My Mixed Life: Sonia Smith-Kang, Entrepreneur, Multicultural Advocate, and Multiracial Activist
My Mixed Life is an interview series where we showcase interesting humans and their mixed lives.
Talking Louis: Who are you?
Sonia Smith-Kang: My name is Sonia Smith-Kang and I am a mother of 4, a wife, a critical care RN and an entrepreneur.
TL: What does your mixed experience look like?
SSK: I identify as AfroLatina. A proud military brat (Third Culture Kid) born in Puerto Rico to an African American father and Mexican mother. After Puerto Rico, my family and I were stationed on the Hawaiian island of O’ahu before calling California home.
TL: You are a multicultural advocate and activist, as well as the founder and designer of Mixed Up Clothing and the co-founder of Culturas, MultiCultiCorner, and Mixed Heritage Day. What do these various roles entail and what are your goals with them?
Underneath it all, my life is and has always been about and around culture. My rich multicultural heritage and experience has really laid the foundation for who I am and my life’s work which is to celebrate, embrace and amplify our stories. I do that in various ways.
With Mixed Up Clothing, I source fabric from all over the world and turn them into fun everyday apparel that tell a story. MultiCulti Corner is the event arm where we gather together and explore our diverse city, learn about each other’s cultures, spark awareness, appreciation and make new friendships along the way.
Currently, Mixed Up Clothing is busy sewing fabric face masks using all our vibrant fabrics from our apparel line. We have a #getbehindthemask “Buy 1, Donate 1” initiative where for each mask purchased, one is donated. To date, over 1k masks have gone to healthcare heroes, essential workers, immunocompromised patients, The Sioux Nation, migrant farm workers, the unhoused and other vulnerable communities.
The multiracial community is one of the fastest-growing population, yet we are still underrepresented so my co-founder and I started Mixed Heritage Day as an annual event as a day of community to recognize those that identify as mixed heritage, are in interracial relationships, and/or transracially adopted.
Culturas is a beautiful mashup of Mixed Up Clothing, MultiCulti Corner and Mixed Heritage Day rolled into one. It’s a tech-enabled media platform for multicultural individuals and families. We create and curate content, provide community and give makers and creatives of color a space on our e-commerce site.
TL: Mixed Up Clothing is more than a children’s clothing line. You use your fashion brand to teach people about diversity and inclusion, and to highlight vibrant cultures around the world. Where did this idea come from, and how do you go about sourcing fabrics and trims that are inclusive and representative of various cultures?
SSK: Ahhh, the creation story of Mixed Up Clothing is a good one. I actually went to college to become a RN. While working in a high-stress critical care unit, I needed a creative outlet. I sewed as a stress reliever.
When I had my children, I wanted to sew clothes for them with intention. I looked all over for apparel that spoke to our multicultural reality and couldn’t find anything so I decided I would do something about it. I ethically sourced my fabric from all over the world and made my children dresses, shorts, tops, you name it. I would get stopped on the street asking about the fabrics and cultures that were represented on the fabric. I noticed the clothes were beautiful conversation starters and got people talking about their cultures as well as learning about ours.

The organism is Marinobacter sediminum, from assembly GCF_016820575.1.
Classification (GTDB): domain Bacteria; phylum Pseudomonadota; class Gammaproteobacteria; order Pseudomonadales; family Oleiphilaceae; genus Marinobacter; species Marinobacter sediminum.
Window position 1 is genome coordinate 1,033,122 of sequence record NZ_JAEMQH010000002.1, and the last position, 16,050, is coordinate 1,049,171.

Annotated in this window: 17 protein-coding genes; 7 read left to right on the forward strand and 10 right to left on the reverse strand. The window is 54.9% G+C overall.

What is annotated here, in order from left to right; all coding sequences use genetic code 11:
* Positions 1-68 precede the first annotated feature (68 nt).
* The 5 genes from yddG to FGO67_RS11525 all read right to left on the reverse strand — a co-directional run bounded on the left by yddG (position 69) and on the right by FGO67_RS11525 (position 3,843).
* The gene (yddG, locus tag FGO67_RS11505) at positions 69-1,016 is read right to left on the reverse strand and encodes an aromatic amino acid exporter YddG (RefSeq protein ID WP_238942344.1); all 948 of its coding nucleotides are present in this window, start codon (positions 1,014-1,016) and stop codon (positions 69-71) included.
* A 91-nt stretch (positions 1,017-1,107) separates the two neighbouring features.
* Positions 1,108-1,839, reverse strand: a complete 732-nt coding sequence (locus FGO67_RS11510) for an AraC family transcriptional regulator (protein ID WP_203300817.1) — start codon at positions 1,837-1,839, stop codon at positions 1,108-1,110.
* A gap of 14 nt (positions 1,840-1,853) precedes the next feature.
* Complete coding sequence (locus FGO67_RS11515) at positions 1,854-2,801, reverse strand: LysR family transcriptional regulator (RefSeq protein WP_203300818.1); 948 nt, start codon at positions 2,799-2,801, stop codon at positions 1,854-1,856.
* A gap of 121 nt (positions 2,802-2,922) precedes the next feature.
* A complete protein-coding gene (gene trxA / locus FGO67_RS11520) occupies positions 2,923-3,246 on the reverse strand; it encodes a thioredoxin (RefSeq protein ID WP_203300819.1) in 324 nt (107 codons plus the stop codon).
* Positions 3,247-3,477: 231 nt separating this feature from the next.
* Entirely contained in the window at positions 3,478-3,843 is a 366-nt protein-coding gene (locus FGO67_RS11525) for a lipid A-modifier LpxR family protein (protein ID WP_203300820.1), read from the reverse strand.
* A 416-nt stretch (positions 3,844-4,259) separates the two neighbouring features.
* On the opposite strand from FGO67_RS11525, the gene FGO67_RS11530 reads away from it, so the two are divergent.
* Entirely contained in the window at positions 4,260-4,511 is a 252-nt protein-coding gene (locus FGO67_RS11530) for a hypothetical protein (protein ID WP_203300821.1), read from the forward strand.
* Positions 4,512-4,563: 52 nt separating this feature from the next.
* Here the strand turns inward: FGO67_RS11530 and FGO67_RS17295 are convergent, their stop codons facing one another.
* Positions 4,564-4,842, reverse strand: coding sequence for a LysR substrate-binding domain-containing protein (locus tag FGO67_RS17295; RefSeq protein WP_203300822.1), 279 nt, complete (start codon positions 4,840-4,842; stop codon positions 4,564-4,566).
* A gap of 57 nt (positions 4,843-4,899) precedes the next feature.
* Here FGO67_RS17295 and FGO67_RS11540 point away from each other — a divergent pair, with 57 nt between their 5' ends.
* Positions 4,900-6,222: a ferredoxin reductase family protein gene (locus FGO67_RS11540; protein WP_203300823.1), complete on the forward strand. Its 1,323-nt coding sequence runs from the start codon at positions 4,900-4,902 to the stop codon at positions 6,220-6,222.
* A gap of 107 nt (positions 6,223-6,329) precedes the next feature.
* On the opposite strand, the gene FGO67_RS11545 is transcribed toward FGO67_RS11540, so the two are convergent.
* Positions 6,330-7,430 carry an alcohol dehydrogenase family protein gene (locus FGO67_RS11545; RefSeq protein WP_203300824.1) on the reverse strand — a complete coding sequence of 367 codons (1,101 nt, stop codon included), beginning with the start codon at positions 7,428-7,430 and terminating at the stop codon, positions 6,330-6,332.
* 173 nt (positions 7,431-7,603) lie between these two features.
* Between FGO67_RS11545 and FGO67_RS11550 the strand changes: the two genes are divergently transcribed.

I had my Oprah “A-ha” moment and thought, I am going to do something with these clothes because the world needs to know we are here and we ain’t going anywhere so lookout fashion world, Mixed Up Clothing is here!
To the dismay of many, I left 15 years as a RN, emptied out my 401k, and took a leap of faith and started Mixed Up Clothing. Within a couple of years, I was featured on NBC’s Today show, Fox TV’s The Real, Latina Magazine and NPR. What I discovered was a thirst for cultural representation in every aspect of life, including fashion. It’s important to be seen so my work with Mixed Up Clothing is about bringing our stories to life and being a voice for the underrepresented. I take immense pride in that.
TL: You grew up mixed and multicultural and always felt different, even though you were surrounded by rich cultural heritage on the Hawaiian island of O’ahu. Though it took a while, what led to you loving who you are? How do you go about creating an intentional life?
SSK: When we left O’ahu and came to ‘the mainland” of California, it was at the height of “The Valley Girl” where I thought everyone had blonde, flowing hair and blue eyes. A recording began to play in my head that told me my brown skin, tightly coiled curls and brown eyes weren’t enough. I wasn’t Black enough or Mexican enough. Part of that voice came from people who actually said things to me like: “but what do you feel MORE of” or “you don’t look Black” and part of it came from just not seeing many people that looked like me.
I went from getting weaves and code switching to try and fit it. Don’t get me wrong, not every mixed person faces these challenges. This was my journey and it was challenging for me all the way through college. It wasn’t until I was an adult that I finally came into who I wanted to be and finally became, unapologetically, who I am today.
Whooo, looking back years later, I am still trying to heal my younger self which is part of my work in the multiracial space today in helping folx get to that place of “ya, I know who I am.” The intentionality comes from years of not having a voice or seeing myself. It comes from my 12-year-old self who wished she had: books, music, movies, friends, etc that looked like her.
My life’s mission is to bring in creatives, authors, makers of color (mixed or not) into my life and that of my children. I choose diverse schools and programs for them. I donate diverse children’s books and dolls to their class. I volunteer to organize multicultural fairs. Diverse artists, foods, music fill our home. They are learning the language of their ancestors and taking part in cultural heritage days. They wear garments like hanboks for celebratory events like their birthdays or holidays. It’s embracing our cultural diversity and understanding others.
Today, I am part of a movement where stripping away of identity and culture is not an option. I believe we can choose what it means to be “me” and all that goes into it.
TL: You and your Korean-American husband have four multicultural, multiracial, and multilingual children. What expectations did you have for your intercultural and interracial marriage? How have your expectations been met or not met?